"I just came in with a mindset saying, `I'm going to come in and work.' I have to get my education first, but as far as going on the field, I didn't let anything get me down," Alexander said. "I know I'm going to have to come out and bust my behind out here to make sure that I'm doing what I'm supposed to do. If you do what you're supposed to do, then everything will come."
Alexander's outlook and work ethic tends to go against the grain of the Millennial stereotype, those who often crave instant gratification and operate with a sense of entitlement.
"I'll tell every walk-on here now, I'll tell every scholarship player now that you don't just come here and expect something to be given to you," Alexander said. "You have to come out here and earn it, regardless of what you did in high school or anything that you have done. You have to make sure you come out here and do what you're supposed to do in order for you to succeed."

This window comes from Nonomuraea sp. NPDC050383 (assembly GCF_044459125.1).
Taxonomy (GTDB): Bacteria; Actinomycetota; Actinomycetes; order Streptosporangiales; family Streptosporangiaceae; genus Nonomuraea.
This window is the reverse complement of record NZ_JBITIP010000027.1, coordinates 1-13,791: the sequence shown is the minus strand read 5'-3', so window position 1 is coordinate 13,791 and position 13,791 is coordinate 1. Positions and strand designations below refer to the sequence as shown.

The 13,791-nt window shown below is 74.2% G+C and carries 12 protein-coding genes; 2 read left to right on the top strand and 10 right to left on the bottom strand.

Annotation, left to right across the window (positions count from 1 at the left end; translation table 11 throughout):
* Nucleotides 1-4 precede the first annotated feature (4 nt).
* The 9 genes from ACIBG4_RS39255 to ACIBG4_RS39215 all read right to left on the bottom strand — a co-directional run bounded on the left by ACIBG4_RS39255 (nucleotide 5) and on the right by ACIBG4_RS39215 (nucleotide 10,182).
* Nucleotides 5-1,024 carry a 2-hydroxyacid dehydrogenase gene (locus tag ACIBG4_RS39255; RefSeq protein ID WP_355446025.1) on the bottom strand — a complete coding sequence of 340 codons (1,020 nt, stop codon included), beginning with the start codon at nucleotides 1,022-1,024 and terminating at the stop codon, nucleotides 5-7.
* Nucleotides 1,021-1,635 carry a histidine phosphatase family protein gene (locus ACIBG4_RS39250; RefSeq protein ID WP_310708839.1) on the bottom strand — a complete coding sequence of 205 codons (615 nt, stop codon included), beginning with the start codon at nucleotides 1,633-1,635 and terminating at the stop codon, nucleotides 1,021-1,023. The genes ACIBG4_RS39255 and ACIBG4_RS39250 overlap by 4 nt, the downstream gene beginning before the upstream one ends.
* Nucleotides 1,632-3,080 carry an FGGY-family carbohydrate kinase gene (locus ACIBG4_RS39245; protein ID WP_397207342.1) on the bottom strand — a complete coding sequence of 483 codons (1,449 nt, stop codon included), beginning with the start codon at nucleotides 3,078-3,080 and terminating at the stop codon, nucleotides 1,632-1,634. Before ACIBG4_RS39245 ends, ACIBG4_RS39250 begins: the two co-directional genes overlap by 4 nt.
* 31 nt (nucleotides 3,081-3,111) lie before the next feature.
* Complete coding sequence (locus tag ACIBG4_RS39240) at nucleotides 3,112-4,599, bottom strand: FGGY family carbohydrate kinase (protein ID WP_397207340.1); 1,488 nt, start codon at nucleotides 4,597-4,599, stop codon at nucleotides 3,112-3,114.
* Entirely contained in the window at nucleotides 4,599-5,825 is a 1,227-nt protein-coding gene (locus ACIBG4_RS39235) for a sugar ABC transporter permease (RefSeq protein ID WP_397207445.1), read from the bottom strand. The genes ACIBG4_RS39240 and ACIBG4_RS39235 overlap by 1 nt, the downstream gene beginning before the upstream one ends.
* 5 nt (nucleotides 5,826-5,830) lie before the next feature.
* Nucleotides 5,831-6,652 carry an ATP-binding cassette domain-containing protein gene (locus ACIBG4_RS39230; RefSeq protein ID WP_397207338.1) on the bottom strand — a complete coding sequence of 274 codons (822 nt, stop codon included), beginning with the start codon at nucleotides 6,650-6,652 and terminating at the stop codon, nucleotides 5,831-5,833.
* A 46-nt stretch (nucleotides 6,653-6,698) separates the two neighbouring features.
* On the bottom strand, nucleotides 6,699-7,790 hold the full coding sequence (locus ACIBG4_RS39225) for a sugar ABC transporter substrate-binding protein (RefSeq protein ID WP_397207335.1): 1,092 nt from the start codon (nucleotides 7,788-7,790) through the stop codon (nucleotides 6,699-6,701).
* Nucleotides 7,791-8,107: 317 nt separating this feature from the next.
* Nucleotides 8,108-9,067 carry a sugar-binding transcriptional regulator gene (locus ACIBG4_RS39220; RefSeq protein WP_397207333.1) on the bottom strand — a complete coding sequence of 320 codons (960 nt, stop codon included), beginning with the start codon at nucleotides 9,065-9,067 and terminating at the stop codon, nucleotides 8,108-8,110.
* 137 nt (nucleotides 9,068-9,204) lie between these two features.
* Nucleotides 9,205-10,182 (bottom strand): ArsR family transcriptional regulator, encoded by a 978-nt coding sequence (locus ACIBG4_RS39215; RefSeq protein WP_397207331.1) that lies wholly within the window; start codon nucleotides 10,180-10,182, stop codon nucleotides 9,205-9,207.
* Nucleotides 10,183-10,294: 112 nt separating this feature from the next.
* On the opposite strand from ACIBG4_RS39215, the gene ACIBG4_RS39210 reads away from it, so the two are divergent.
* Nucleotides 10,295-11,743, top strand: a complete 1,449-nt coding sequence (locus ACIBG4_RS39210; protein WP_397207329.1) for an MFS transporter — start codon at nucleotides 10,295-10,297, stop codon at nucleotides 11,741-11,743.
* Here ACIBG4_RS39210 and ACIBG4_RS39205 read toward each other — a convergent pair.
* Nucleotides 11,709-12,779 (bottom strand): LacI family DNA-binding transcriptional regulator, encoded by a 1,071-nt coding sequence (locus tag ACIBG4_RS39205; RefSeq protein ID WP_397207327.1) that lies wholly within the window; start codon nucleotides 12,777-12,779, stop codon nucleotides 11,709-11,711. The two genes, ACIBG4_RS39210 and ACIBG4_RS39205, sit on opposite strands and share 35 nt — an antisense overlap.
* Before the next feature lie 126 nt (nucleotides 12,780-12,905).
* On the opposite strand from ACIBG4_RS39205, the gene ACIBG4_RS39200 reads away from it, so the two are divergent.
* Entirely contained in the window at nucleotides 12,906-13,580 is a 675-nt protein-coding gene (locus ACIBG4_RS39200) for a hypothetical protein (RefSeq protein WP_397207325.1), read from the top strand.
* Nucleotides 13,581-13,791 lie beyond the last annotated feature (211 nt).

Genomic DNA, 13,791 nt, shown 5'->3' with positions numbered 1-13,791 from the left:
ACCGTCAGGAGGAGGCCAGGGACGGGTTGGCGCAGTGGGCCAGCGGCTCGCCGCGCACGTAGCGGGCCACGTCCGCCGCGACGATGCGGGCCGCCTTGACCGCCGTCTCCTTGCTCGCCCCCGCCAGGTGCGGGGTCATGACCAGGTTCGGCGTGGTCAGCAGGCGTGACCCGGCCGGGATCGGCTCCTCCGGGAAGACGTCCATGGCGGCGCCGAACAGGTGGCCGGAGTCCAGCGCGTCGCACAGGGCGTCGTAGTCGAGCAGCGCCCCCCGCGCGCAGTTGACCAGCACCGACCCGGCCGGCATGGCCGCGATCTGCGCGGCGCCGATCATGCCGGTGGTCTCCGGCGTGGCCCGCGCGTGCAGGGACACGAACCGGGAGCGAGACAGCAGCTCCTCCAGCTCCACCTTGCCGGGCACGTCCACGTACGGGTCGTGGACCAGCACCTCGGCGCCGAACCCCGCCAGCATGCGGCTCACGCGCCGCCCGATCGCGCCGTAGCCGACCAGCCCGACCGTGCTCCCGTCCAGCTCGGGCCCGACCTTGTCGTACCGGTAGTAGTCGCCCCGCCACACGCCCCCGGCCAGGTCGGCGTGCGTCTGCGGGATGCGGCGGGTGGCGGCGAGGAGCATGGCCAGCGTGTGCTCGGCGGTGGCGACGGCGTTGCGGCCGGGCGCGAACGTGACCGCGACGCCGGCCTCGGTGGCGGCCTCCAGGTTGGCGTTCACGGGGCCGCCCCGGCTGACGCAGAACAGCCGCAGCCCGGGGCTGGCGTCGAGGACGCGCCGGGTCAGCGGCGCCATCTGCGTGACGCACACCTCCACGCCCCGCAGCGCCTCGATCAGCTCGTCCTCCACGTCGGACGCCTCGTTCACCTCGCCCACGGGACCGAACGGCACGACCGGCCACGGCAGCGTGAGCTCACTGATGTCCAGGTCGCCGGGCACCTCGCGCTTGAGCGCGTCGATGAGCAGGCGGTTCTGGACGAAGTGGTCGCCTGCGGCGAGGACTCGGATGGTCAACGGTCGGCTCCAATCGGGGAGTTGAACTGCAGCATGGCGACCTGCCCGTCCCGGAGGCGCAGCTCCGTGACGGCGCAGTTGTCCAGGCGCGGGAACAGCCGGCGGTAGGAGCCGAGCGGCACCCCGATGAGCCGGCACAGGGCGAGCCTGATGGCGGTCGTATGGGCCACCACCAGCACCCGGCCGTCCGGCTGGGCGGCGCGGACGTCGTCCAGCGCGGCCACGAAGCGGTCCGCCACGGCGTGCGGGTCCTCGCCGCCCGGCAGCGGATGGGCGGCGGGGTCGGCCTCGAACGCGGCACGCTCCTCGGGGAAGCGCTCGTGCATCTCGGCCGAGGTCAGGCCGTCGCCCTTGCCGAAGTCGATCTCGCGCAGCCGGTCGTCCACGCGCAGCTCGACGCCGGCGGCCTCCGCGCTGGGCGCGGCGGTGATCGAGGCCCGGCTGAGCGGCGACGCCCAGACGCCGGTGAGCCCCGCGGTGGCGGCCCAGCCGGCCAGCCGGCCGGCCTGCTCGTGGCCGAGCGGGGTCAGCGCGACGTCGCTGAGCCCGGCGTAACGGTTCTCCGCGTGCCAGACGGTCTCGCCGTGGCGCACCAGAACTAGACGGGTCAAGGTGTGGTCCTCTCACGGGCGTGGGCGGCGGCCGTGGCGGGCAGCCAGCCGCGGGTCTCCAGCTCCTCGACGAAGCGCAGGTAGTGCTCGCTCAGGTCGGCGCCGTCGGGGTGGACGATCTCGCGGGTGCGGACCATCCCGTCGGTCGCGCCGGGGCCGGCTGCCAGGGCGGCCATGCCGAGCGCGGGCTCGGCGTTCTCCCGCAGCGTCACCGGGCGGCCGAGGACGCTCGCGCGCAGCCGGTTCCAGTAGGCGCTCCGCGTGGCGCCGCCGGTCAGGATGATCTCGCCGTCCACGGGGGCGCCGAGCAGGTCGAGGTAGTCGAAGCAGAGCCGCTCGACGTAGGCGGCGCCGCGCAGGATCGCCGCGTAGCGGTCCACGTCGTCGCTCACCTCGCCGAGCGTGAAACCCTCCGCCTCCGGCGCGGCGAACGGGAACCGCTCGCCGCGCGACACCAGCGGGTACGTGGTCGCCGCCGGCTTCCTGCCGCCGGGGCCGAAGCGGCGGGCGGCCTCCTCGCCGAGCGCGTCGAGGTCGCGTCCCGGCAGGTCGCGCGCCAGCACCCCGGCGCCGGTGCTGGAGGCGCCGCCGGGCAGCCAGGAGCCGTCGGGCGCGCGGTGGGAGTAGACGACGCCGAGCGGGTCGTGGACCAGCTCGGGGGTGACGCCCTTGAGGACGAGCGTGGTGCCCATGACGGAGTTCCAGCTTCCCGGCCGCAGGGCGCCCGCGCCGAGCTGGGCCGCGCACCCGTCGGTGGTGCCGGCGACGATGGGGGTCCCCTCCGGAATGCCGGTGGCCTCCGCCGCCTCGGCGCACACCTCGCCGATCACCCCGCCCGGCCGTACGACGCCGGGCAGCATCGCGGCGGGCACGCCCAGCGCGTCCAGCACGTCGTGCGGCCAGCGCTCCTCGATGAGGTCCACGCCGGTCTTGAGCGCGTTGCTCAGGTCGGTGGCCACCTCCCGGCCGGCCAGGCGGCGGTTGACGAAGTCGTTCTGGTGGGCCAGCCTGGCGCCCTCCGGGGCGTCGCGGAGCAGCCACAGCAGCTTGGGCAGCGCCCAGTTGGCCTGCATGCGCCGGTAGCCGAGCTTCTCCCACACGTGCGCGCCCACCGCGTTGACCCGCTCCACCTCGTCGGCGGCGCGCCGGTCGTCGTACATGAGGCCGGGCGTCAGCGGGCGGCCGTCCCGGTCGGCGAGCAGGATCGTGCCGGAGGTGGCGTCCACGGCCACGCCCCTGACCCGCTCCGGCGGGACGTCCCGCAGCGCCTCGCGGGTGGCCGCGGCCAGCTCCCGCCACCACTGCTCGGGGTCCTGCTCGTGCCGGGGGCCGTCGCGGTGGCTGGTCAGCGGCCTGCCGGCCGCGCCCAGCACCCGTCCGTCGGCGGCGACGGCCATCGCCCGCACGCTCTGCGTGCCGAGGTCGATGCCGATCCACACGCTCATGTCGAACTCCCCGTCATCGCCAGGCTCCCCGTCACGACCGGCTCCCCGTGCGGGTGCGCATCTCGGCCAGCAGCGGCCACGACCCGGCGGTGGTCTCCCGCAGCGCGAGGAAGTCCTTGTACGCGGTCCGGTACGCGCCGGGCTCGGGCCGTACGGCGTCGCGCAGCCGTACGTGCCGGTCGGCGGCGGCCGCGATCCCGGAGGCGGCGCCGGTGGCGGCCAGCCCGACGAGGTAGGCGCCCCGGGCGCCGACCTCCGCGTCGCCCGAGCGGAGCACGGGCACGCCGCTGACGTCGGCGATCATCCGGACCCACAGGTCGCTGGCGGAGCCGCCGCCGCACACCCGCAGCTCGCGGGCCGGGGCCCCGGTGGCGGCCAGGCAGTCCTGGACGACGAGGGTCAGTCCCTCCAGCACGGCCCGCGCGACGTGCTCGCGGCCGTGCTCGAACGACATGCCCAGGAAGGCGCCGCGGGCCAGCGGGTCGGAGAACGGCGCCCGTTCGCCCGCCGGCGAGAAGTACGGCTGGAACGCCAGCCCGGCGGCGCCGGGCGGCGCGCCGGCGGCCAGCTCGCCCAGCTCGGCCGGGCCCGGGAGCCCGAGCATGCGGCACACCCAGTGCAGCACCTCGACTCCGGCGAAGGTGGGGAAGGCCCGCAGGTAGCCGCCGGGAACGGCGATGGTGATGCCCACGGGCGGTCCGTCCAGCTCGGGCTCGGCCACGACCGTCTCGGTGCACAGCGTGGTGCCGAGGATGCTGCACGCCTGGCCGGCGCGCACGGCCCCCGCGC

Alexander's message translates to the comeback success the team experienced in 2012 after a disappointing 2011 season. Led by then-sophomore quarterback Blake Bortles, the Knights came up just six points short of closing out their Conference USA tenure as champions. Finishing 10-4 with their second bowl win in program history, UCF seemed to be gaining steam.
A freshman recruiting class that featured the likes of Alexander, linebacker Terrance Plummer and wideout Rannell Hall was no longer an inexperienced group of starters. They were dynamic in their play and took on varying roles of leadership for the team. Starting in 12 games for the Knights, Alexander totaled 62 tackles, snagged his first-career interception and led the team with nine break-ups.
Alexander's stay at corner was brief, however, with the departure of Kemal Ishmael, pressing the need for Alexander's eventual transition to safety. The move was a bit easier than expected.